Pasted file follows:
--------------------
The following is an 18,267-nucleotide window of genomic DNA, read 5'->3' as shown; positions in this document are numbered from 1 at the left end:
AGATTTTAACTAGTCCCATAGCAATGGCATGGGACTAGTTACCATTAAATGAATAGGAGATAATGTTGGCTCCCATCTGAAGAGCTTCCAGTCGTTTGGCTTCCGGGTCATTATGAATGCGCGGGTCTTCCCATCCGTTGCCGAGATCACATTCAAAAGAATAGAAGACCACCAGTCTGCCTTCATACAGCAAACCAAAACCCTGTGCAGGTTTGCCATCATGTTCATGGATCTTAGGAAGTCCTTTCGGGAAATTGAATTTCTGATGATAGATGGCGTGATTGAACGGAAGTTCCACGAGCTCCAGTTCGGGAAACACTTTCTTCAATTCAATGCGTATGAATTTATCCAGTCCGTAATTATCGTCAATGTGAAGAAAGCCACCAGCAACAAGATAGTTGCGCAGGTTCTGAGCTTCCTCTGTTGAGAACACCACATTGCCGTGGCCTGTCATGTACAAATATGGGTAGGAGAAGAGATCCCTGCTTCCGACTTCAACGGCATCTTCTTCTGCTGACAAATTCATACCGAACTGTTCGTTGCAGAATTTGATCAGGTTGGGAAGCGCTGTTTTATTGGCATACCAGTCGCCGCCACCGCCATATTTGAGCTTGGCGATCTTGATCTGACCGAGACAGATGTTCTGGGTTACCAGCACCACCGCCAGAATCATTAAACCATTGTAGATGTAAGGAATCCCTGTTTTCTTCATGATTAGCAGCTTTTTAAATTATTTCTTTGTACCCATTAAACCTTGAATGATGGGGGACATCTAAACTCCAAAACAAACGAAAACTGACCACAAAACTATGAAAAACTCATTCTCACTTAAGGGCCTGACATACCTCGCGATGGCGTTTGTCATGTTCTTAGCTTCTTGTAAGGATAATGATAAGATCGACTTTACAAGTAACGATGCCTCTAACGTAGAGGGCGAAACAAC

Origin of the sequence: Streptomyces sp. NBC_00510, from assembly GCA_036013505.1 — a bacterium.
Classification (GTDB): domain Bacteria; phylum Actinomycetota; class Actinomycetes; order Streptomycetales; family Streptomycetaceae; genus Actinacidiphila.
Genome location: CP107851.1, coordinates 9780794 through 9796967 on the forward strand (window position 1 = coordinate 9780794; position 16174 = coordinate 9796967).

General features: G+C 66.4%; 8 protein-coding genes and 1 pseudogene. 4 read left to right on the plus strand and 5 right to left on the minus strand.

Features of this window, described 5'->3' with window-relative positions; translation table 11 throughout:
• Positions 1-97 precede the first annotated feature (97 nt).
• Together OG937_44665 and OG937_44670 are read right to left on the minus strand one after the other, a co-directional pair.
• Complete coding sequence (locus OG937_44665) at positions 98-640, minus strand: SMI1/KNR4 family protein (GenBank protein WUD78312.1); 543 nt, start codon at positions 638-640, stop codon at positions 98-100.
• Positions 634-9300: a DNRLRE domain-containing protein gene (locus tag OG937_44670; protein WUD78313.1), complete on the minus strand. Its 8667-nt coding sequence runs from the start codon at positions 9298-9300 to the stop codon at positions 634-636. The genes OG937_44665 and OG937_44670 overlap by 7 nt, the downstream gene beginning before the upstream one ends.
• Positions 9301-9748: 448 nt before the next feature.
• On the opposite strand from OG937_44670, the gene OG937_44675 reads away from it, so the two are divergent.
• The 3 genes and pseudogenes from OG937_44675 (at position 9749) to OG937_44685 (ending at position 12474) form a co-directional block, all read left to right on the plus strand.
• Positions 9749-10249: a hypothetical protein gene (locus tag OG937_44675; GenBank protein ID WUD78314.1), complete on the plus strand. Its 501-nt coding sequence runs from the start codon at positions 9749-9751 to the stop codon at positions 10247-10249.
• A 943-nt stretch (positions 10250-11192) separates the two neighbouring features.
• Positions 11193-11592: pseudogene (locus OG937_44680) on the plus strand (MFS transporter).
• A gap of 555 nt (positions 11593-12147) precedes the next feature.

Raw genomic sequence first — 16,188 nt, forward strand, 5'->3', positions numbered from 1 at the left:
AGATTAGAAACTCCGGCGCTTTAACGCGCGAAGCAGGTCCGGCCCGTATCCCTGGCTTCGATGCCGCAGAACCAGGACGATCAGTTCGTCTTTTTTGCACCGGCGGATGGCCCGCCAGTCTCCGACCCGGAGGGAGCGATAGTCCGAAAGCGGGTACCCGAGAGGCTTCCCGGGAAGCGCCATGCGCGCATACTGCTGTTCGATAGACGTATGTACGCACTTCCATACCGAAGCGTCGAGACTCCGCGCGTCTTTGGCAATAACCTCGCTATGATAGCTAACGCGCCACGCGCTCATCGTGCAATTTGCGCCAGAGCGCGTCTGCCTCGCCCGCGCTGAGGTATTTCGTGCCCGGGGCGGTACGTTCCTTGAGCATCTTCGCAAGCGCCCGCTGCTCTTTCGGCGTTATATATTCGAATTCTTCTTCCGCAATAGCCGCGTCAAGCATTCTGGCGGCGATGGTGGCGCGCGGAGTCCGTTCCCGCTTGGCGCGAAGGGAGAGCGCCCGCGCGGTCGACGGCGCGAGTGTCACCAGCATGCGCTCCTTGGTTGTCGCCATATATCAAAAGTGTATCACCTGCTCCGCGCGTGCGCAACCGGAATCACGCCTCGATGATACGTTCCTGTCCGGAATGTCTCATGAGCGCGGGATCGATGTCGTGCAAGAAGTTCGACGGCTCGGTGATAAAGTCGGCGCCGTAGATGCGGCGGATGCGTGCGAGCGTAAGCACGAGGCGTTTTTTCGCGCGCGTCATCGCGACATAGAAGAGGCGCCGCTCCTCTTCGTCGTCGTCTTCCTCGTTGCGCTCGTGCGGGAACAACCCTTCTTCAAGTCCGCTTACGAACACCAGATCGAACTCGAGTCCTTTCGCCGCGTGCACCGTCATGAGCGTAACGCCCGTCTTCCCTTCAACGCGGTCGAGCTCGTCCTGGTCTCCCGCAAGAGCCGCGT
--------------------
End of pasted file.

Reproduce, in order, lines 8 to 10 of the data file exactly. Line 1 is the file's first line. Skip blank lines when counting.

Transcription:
• Positions 1-97 precede the first annotated feature (97 nt).
• Together OG937_44665 and OG937_44670 are read right to left on the minus strand one after the other, a co-directional pair.
• Complete coding sequence (locus OG937_44665) at positions 98-640, minus strand: SMI1/KNR4 family protein (GenBank protein WUD78312.1); 543 nt, start codon at positions 638-640, stop codon at positions 98-100.